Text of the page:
Here is my method of roasting garlic without foil. Do you know those huge plastic jars at the grocery store filled with minced garlic? I love them. I hate chopping garlic and it is so easy to just add a couple of teaspoons of already chopped garlic to a recipe.
But Tom hates them. He swears he can taste the difference between recipes that use jarred vs fresh garlic. I needed a solution to keep both of us happy. One that would make cooking with fresh garlic more convenient. My solution?
Learning how to roast garlic in big batches and then freezing it in easy to use portions. I searched for the best method of roasting whole heads of garlic but they all wrapped each head of garlic in a piece of foil. We use a lot of garlic and I’m a girl on a budget. I can’t be wasting that much foil.
Why should you roast garlic?
Roasting garlic does take a little bit of time and effort. But the results are definitely worth it.
When raw garlic is cut the cells are damaged causing it to convert sulfur-containing proteins into molecules that have a strong smell and sharp flavor. These molecules are called allicin, which, like the capsaicin found in chiles triggers the heat sensors on your tongue.
- When roasted the sugars in garlic concentrate. Its flavor mellows from spicy, sharp and pungent to buttery, nutty, and sweet.
- Roasted garlic adds a sweetness and depth to dishes such as soups, mashes, dressings, marinades, and sauces.
- Roasted garlic is easy to preserve.
How to roast garlic without foil
Cut approximately a 1/2 inch off the top of each head of garlic. Peel as much of the papery skin off as you can. Make sure to expose the top of each clove of garlic.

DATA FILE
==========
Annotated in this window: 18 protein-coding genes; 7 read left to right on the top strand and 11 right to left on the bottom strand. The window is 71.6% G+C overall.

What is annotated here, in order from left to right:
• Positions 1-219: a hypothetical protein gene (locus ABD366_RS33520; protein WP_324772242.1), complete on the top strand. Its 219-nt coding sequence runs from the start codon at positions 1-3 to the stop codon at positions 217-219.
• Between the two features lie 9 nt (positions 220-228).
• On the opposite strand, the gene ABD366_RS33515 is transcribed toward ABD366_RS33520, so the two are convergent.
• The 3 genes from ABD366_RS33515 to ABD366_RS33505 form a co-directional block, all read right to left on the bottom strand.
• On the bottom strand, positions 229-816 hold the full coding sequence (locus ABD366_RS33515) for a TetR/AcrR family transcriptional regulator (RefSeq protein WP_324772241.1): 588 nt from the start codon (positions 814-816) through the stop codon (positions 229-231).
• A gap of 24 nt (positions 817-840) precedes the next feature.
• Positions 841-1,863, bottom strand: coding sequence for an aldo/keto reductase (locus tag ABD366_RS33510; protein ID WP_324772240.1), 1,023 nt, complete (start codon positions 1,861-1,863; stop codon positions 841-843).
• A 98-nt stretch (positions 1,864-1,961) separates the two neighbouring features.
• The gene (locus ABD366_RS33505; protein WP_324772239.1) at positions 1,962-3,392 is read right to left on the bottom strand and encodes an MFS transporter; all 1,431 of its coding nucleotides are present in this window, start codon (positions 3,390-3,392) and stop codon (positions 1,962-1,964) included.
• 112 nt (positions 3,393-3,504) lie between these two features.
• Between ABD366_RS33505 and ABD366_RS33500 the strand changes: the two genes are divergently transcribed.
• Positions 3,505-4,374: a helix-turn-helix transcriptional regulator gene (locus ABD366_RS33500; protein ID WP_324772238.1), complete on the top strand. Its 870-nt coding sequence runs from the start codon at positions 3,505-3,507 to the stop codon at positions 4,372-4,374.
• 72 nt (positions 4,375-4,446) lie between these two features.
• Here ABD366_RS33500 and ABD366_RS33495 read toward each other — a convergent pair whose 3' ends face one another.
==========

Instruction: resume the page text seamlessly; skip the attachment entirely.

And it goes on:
Place one head of garlic in each section of a muffin pan. Drizzle olive oil over each head of garlic and rub it in making sure the garlic is well coated.
Place a second inverted muffin pan on top. Bake in a 400-degree Fahrenheit oven for 40 – 45 minutes.
Roasted garlic is done when the tops are nicely caramelized and the tip of a knife is easily inserted into an inner clove.
How to buy and store fresh garlic
- Garlic heads should be firm and plump.
- Avoid garlic heads that are soft and spongy or heads with green shoots growing out of them.
- Store garlic at room temperature in a dry, dark place.
How to use roasted garlic
- One of the simplest ways to use roasted garlic is to puree it with a little bit of olive oil turning it into a creamy buttery paste. Garlic puree makes a delicious dip for crackers and vegetables. It can also be used as a spread on a crusty piece of bread.
- Add it to mashed potatoes, cauliflower, rutabagas, or turnips. Pretty much any vegetable that you can mash will benefit from the addition of roasted garlic.
- Add it to whipped butter to make a delicious spread.
- Add it to soups and stews.
How to store roasted garlic
- Whole heads of roasted garlic can be stored in the refrigerator, in an air-tight container for 3-4 days.
- Garlic cloves submerged in olive oil in a sealed jar will keep in the refrigerator for up to 10 days.
- My favorite way to store garlic is to make a paste by mashing the garlic with a little olive oil and then freezing it in ready to use portions in an ice cube tray.
- Always refrigerate or freeze roasted garlic.
Frozen roasted garlic is a great staple to have in your freezer. Another great freezer staple that helps me to save time and money is frozen herbs.
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